Moreover, this is not the first time that the Sharif family is facing trouble. The three-time prime minister had a troubling journey to capture the power from military and vice versa.

Nawaz Sharif was born in 1949 into a Kashmiri family of industrialists in Lahore. In 1976, he entered politics, joining the Pakistan Muslim League. In 1981, he joined the Punjab provincial cabinet as finance minister, becoming Punjab’s chief minister in 1985. The PML later split and Nawaz formed the Pakistan Muslim League-Nawaz (PML-N). This is the party he is heading today.

In 1990, he was first elected as the prime minister. However, in 1993, he was removed from the post by Pakistan’s president. He was reinstated by Supreme Court but then resigned under pressure and his party lost elections to the Pakistan People’s Party of Benazir Bhutto.

In 1997, Sharif was elected prime minister for the second time. Again in 1999, he was overthrown in a military coup by General Pervez Musharraf, the country’s fourth army takeover since independence in 1947.

After the coup, he was convicted of corruption and given a life sentence for hijacking over an incident when he ordered Musharraf’s plane not to land in Islamabad, the country’s capital city.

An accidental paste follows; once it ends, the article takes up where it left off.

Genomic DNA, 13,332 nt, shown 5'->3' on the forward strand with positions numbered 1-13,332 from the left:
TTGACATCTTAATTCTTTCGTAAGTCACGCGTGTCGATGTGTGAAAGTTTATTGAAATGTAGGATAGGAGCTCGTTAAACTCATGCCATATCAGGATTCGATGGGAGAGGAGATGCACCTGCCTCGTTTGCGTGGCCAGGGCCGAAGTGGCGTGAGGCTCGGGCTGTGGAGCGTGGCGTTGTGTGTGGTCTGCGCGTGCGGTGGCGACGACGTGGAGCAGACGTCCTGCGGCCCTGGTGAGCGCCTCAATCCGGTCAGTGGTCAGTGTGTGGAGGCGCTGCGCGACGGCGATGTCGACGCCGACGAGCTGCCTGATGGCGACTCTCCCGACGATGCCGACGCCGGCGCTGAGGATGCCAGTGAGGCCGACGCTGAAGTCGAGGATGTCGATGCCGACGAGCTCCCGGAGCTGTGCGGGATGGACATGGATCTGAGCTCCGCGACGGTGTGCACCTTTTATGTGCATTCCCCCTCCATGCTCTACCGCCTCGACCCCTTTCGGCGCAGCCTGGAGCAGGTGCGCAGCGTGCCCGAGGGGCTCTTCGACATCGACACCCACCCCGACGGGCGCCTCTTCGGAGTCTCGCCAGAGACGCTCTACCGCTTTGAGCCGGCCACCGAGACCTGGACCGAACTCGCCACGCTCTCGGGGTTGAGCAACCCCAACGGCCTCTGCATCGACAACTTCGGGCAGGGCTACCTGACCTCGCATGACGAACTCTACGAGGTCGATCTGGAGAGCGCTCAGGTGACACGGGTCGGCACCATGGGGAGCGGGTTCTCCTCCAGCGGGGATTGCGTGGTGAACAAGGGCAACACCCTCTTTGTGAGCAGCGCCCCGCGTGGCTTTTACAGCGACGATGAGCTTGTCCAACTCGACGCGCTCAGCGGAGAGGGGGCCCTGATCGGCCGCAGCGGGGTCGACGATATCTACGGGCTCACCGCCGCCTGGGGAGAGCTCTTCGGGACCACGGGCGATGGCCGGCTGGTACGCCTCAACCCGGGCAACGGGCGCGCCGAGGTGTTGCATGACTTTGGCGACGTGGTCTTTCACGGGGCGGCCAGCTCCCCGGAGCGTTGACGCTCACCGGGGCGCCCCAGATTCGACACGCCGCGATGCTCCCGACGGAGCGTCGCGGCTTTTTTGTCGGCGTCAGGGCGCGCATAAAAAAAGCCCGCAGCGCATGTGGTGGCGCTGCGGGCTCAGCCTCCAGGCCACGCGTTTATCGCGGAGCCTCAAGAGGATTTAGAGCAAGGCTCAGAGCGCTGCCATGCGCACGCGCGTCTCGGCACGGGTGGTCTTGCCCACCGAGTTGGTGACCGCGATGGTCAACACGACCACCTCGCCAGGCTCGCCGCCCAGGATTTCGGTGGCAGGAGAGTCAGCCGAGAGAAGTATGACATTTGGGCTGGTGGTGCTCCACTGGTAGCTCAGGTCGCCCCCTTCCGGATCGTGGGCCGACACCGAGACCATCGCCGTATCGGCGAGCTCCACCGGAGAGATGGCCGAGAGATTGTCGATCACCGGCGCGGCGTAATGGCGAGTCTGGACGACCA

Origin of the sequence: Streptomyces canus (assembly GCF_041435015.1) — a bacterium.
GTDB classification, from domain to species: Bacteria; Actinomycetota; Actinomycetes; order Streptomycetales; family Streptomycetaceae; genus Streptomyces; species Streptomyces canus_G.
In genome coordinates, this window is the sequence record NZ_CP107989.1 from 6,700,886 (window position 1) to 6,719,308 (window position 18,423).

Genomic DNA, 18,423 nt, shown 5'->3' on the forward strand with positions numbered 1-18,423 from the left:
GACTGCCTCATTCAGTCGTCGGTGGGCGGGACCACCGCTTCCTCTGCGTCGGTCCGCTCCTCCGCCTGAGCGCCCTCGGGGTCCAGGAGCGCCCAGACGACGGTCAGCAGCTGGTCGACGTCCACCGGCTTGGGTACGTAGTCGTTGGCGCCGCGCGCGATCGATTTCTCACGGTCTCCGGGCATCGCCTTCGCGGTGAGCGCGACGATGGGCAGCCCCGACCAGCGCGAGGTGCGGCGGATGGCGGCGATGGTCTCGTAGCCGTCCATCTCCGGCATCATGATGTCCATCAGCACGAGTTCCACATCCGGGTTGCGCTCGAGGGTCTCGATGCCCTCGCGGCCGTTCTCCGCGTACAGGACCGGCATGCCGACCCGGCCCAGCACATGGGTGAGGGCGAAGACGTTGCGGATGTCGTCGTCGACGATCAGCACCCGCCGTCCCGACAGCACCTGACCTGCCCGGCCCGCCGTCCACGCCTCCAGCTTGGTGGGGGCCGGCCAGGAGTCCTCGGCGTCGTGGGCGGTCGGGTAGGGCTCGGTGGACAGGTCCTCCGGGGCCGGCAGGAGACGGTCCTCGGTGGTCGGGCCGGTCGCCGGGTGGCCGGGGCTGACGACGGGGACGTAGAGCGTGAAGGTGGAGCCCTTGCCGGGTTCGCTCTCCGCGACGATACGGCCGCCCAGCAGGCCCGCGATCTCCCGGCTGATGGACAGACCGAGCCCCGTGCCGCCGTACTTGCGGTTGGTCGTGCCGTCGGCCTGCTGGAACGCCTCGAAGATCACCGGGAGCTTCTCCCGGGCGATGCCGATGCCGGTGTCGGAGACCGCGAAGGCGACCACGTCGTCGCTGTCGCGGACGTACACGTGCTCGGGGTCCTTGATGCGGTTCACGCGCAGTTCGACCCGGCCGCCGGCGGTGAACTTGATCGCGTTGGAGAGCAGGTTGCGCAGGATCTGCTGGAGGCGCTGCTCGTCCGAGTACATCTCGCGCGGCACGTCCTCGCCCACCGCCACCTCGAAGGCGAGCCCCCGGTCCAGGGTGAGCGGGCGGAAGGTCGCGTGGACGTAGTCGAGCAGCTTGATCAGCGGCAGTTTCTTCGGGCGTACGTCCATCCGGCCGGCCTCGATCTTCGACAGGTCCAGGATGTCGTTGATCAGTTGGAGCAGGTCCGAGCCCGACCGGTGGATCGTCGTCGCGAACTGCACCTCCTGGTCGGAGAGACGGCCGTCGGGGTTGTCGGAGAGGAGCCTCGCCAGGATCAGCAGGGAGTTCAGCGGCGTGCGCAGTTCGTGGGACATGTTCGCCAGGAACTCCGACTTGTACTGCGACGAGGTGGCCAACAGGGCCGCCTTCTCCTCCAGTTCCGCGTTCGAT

Between 2000-2007, he was allowed to go into exile in Saudi Arabia in 2000 amid reports of a deal with the military, he was given a presidential pardon the day his family left the country.

Moreover, in 2008, he lost the election to Benazir Bhutto’s party. Bhutto was assassinated ahead of the polls, the incident was termed as one of the blots on Pakistan’s democracy. In 2013, Nawaz Sharif was elected prime minister for the third time, continued till 2017 disqualification by the Supreme Court.

The implications:

Meanwhile, the decision just ahead of the crucial July 25 polls has been highlighting different political narratives for the country. Sharif’s arch-rival, Imran Khan, has been leading a sharp attack on Sharif. The allegations of corruption along with ‘soft stand’ on policies against India are among the political weapons being deployed by Khan’s political party, Pakistan Tehreek-i-Insaf (PTI).

On July 7, reacting on the Sharif’s verdict, Imran Khan said, “I would like to ask the people who stood by Nawaz Sharif, don’t you have to answer Allah? He is accountable for Rs 30,0000 crore, the money which went into the accounts of his children. Everyone knew that he is lying. Everything was exposed in the Court.”

Khan’s political rivalry can be understood by the fact that even before the verdict was pronounced, Khan had said that Sharif will be sent to jail due to his corruption, as he accused him of using illness of his wife Kulsoom as “emotional blackmail.” “Sharif did not remember his wife while she was under treatment in London and he was holding public meetings across the country,” the cricketer-turned-politician had said.